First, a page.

Hunter Davies says it’s the small things that hurt the most after his wife’s death

A year on, the author reflects on the loss of his wife Margaret Forster ahead of his Radio 4 show


Last week I was in Bequia in the Grenadines on my hols. I went into the little town and bought four pretty postcards and stamps to send to my four granddaughters. How caring, how thoughtful. Except I’d forgotten their addresses.


I sat there, licking my pen. I know one lives in a street beginning with an L and it’s number 96, or could be 76. As for postcodes, no idea. How could I not know, when they all live just a few streets away from my house, have done for many years?

The answer is that my dear late departed wife Margaret [the writer Margaret Forster] did all that. Just as she knew all their phone numbers and mobiles and dates of birth. In her head, she carried about 50 phone numbers and about 50 dates of births, including all the royal family’s. Gone, all gone.

Yes, I know it’s mental laziness, but in a long marriage of 55 years, you divvy up the jobs. I got… now, what did I get?

Oh yes, the garden, driving the car, as she did not drive, paying all bills and financial stuff as she had no interest in money. She did almost everything else. Hence I flooded the downstairs lavatory when I first tried to use the washing machine after she died a year ago. As for cooking, what a bore that is. It’s such a faff, thinking of what to have, buying it and cooking it and clearing up, then all you do is eat it – and have to start all over again next day.

Knowing where to park all the trivia, that is one of many minor hardships of being on your own. On that holiday, I was longing to discuss all the people I’d met during the day: “Goodness, what she was wearing”; “What a bore that bloke was”; or “I shouldn’t have had the mahi mahi. You chose well, pet, picking the barracuda. My fish was horrible…” On your own, nobody knows, nobody cares.

I’ve always specialised in overheard conversations, bringing them back from bus stops or train rides, or bits of chats picked up while meeting folks. I acquired so many on my hols, but I couldn’t unload them. They were piddling, nothing, and in 24 hours I had forgotten them anyway. Eating alone, I don’t find that such a hardship, at least not when I’m on my annual January trip to the West Indies.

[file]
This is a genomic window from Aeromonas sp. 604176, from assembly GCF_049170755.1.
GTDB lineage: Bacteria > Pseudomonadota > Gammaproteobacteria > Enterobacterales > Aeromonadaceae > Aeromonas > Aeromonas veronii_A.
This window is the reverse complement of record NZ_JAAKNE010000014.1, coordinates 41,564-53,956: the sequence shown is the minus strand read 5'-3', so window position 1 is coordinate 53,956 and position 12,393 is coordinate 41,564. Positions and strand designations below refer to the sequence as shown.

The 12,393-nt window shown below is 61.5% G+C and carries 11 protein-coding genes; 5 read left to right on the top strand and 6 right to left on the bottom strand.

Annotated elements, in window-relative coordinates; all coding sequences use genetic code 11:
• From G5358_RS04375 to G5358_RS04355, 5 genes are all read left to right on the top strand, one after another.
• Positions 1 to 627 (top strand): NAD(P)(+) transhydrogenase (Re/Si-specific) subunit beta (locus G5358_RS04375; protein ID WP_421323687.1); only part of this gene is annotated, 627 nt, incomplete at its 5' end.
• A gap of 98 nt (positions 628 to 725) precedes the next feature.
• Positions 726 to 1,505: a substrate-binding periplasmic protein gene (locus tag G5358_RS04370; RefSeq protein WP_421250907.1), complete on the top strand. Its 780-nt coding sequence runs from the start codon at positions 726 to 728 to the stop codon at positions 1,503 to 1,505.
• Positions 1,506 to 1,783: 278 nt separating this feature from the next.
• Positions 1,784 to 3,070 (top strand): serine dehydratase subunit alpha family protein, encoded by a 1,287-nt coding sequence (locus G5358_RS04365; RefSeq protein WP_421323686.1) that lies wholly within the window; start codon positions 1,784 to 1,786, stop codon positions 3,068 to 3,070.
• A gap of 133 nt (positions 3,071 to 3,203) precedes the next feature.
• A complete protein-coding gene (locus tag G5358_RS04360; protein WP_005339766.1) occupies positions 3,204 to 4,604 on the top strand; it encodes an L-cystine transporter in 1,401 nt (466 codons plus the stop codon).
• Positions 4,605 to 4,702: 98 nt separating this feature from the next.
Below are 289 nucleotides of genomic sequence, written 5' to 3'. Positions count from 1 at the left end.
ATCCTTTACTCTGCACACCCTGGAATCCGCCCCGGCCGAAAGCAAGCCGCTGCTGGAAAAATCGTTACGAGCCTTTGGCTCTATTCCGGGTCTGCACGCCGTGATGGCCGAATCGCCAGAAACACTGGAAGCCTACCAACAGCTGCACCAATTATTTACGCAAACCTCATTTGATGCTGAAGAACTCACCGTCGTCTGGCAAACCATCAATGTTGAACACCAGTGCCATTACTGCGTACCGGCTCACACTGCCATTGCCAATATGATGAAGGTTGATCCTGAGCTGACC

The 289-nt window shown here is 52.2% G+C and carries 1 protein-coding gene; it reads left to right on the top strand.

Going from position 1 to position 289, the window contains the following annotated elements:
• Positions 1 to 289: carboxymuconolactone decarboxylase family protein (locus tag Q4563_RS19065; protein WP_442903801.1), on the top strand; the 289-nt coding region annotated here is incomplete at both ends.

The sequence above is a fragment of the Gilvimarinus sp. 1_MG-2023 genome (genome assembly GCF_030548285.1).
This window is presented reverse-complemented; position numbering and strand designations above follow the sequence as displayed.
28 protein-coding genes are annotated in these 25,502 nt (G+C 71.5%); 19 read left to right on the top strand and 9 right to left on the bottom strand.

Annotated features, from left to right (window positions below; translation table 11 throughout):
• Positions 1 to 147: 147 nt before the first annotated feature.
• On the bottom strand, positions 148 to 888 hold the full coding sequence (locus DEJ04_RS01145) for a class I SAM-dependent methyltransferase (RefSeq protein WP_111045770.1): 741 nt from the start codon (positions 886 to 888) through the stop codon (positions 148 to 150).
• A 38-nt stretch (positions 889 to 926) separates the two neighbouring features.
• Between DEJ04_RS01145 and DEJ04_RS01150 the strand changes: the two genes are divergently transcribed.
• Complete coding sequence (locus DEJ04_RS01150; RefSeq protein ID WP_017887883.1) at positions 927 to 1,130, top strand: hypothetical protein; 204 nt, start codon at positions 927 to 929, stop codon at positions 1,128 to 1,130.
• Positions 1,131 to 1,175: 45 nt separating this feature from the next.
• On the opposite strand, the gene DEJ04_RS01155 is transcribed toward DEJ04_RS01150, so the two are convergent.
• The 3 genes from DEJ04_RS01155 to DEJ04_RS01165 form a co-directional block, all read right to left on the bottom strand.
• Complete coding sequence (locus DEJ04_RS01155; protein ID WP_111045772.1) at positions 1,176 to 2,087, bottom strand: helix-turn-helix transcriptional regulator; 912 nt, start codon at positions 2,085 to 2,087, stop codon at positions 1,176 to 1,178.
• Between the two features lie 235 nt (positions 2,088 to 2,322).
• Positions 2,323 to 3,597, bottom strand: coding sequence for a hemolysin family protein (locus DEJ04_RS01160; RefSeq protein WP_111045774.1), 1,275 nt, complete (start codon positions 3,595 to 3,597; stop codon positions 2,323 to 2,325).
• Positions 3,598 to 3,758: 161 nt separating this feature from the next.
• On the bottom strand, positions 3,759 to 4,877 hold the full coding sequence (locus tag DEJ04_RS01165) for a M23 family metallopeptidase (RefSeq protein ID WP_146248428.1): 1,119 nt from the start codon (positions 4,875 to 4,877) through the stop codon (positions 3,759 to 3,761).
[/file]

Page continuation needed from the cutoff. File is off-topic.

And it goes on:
I go to the same hotels – Cobblers Cove in Barbados and the Bequia Beach Hotel, which are full at this time of the year with regulars, who always invite me to join them at supper. The trick – if you do find yourself alone in a hotel restaurant – is to get in early. The waiters will make a fuss of you, serving you quickly, as they want you out sharpish, not cluttering up the place, looking pathetic and setting the wrong tone. Pretending to read a book is also pathetic, but writing occasional stuff in a notebook is good. The waiters worry that you might be a management spy.

Sleeping alone is of course sad. On the other hand you have all the bed and don’t get wakened by someone snoring. She did, but she always denied it.


Hunter Davies in 1976

Probably the best thing about having a hol on your own is that you’re always open to offers. If someone suggests something, anything, I always say yes. My wife’s first response to almost all social invitations was to say no, coming out with an immediate and totally convincing lie about why she couldn’t make it.

Because I say yes, at once, I constantly find myself not just double-booked but triple-booked, either having to rush round like an eejit or being forced to cancel one of them. You can go off without consulting your partner if someone suggests a jaunt, a sail, a walk, an expedition, another rum punch.

You have no one else to consider or point out that you’ve already had two rum punches today, and it’s only 11 in the morning.

On your own, however, there is the burden of having to sparkle, to entertain, to pay your way by being good company. With your loved one you can just slump, or drone on about the same old subjects: “Do you think I’ve put on weight?” “I think my tan is peeling” and “I’m sure this filling has come out. I’ll open wide. Please have a look. I’ll be your best friend.” My wife did often ask me to do her a favour and not talk for the next half-hour.

I met so many new people, went to so many places, but of course now that it’s over, I’ve no one to share the memories. I can go on forever reminiscing about events that happened just half an hour ago. The postcards to my granddaughters have not arrived yet, but they’ll remind me of where I’ve been. I did post them. I sent messages on my mobile to my son and two daughters saying, “Quick, what is your address and full postcode? I want to catch the post.”

My wife could not have done that, nor of course would she have needed to. She never used a mobile, or a computer, sent an email or text in her life. All her writing was done with a fountain pen and ink. So, I did have my uses, in this modern, techie world…


Losing Margaret is on Tuesday 11.30am Radio 4